The following information is general care information for a fire-bellied toad and is provided by Heath Scientific. Heath Scientific has a full supply of live critters for educational institutions and home school environments. See the Live Critter section of our website.
Temperature – 72-88F
Light Requirements – Indirect sunlight (Classroom lighting)
Feeding – 2-3 crickets, twice a week. For easier care, a larger number of crickets can be added (1 dozen) with a small piece of potato for nutrition.
Habitat – Semi-aquatic. Use spring or tap water treated with chlorine remover. Add water to a level equal with the top of the gravel. The Toads will often hide under a damp piece of moss.
Handling â€“ Do not handle with dry hands as this may damage their skin.
Do not handle frequently. Wash hands before and after handling.
Care â€“ Change water 1 time per week. Dirty water can allow contaminates
Fire bellied toads are members of the genus Bombina. this genus has 4-5 different species. The most common species in the pet industry is Bombina orientalis and is found in NE China and Korea. The dorsal side is light brown to bright emerald green with shiny black spots. The ventral side is marbled red and black. The Bombina species is both diurnal and nocturnal, live in groups and are largely aquatic.They will float on the water with their legs out, soaking up the sun.
In The Wild
Bombina spawns throughout the summer and “rest” from the end of October to March. During this time they will hide under damp leaves for moisture and protection. When frightened, the toad will lay on it’s back, displaying the red belly. These bright colors can frighten away predators. The main predators consist of large aquatic frogs and snakes. When food supply is short or the concentration of animals is too high, cannibalism is a common occurrence. When laying eggs, they will attach them to floating plants or inside hollow spots in rocks.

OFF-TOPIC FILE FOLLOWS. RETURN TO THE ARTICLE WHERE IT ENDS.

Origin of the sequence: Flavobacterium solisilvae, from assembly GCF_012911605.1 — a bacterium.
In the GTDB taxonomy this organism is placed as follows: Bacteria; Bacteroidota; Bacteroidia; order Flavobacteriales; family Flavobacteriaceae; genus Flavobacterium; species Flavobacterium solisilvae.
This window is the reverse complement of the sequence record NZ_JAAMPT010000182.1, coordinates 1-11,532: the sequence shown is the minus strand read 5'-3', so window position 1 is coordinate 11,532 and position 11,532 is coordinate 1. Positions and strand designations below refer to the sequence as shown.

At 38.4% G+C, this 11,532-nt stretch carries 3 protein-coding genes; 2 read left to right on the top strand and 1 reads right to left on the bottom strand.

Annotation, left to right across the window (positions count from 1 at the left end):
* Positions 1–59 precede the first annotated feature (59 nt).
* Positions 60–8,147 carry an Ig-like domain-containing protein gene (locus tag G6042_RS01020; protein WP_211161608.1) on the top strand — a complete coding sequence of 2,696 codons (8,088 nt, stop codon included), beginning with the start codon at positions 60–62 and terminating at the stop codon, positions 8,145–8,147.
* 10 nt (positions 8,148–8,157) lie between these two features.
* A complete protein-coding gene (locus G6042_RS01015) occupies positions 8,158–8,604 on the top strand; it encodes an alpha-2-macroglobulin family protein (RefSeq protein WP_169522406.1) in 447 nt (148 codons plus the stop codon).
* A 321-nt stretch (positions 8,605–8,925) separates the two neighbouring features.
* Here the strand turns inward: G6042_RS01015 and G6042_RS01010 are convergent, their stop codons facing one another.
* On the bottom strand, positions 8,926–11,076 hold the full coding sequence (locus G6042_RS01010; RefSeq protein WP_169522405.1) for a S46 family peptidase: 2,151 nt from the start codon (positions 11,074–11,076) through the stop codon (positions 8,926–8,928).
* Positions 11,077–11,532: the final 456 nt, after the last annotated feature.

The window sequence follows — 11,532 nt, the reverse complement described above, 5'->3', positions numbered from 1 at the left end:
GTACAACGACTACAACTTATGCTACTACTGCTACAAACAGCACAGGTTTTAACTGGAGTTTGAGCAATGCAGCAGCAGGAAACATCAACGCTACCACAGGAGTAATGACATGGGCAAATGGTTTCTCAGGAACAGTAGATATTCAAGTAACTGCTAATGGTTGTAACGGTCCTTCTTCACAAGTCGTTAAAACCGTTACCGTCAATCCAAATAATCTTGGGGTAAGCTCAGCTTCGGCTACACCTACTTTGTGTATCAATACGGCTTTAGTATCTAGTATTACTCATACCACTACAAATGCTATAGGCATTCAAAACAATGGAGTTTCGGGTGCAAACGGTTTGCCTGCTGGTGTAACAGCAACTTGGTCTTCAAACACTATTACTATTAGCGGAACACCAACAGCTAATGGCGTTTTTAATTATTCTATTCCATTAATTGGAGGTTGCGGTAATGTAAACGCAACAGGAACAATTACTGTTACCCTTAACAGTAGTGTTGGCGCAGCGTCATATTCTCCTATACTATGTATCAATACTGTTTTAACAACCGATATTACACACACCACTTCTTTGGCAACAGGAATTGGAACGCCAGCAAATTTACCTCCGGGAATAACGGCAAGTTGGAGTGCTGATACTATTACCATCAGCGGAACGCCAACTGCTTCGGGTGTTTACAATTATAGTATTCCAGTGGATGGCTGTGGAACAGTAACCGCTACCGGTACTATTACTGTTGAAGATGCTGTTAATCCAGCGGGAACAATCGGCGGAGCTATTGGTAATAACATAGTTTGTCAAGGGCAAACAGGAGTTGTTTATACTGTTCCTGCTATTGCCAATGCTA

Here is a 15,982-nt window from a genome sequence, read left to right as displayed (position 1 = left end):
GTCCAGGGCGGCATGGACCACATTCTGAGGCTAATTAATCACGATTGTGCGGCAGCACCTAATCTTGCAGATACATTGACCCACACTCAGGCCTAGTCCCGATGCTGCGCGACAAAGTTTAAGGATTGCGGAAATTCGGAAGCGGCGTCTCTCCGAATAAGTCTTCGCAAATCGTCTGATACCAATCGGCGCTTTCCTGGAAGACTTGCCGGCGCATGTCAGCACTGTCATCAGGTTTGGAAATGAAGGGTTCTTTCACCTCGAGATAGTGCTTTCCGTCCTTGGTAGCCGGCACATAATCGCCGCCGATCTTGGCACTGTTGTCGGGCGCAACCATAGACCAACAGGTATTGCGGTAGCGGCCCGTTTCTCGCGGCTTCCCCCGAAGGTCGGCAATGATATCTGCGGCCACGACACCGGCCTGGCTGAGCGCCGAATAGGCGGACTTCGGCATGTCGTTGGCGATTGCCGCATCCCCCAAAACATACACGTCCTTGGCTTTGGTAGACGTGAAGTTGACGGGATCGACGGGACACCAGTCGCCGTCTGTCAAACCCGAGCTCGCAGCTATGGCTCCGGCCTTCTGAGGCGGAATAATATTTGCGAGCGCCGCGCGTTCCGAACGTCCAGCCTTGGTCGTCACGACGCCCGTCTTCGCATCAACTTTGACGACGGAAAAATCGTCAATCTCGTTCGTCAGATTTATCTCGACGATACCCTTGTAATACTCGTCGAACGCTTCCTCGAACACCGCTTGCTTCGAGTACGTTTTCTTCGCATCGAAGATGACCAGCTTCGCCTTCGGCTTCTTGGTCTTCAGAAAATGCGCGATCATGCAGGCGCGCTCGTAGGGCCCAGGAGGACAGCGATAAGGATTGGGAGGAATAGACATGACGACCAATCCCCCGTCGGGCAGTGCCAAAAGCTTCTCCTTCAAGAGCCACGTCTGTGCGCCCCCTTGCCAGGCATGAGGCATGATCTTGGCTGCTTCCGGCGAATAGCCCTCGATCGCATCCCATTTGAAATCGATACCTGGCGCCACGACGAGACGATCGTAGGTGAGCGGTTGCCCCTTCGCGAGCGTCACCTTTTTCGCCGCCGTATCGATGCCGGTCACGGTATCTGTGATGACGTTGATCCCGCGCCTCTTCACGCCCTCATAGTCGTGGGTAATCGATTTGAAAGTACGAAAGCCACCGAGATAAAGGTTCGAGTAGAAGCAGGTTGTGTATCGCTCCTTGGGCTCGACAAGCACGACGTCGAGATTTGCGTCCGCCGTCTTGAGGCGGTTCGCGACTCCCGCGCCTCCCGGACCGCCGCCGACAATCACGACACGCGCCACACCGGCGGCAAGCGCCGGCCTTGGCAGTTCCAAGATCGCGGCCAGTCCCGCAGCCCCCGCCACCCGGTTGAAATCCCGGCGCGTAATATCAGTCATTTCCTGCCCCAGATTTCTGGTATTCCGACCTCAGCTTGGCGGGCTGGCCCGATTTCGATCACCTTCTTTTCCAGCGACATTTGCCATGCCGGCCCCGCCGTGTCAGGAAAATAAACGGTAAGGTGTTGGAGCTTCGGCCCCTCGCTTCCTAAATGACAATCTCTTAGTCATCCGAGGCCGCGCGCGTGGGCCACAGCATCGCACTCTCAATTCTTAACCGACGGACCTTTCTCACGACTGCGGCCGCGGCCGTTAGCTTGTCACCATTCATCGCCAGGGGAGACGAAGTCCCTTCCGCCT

The fire bellied toad needs a habitat that is well ventilated to prevent fungal infections. Indirect sunlight will assist in hindering fungal growth and provide certain vitamins. Breeding in captivity is more common in orientalis than other species. Many hiding places, clean water source and proper over-wintering are necessary for breeding success. One interesting fact is that captive bred toads develop a yellow belly instead of the normal red. Experts say that supplemental canthaxanthin can reverse this phenomenon.
Where you can get Supplies
Here are links to the different types of supplies you might need to care for your firebelly toad: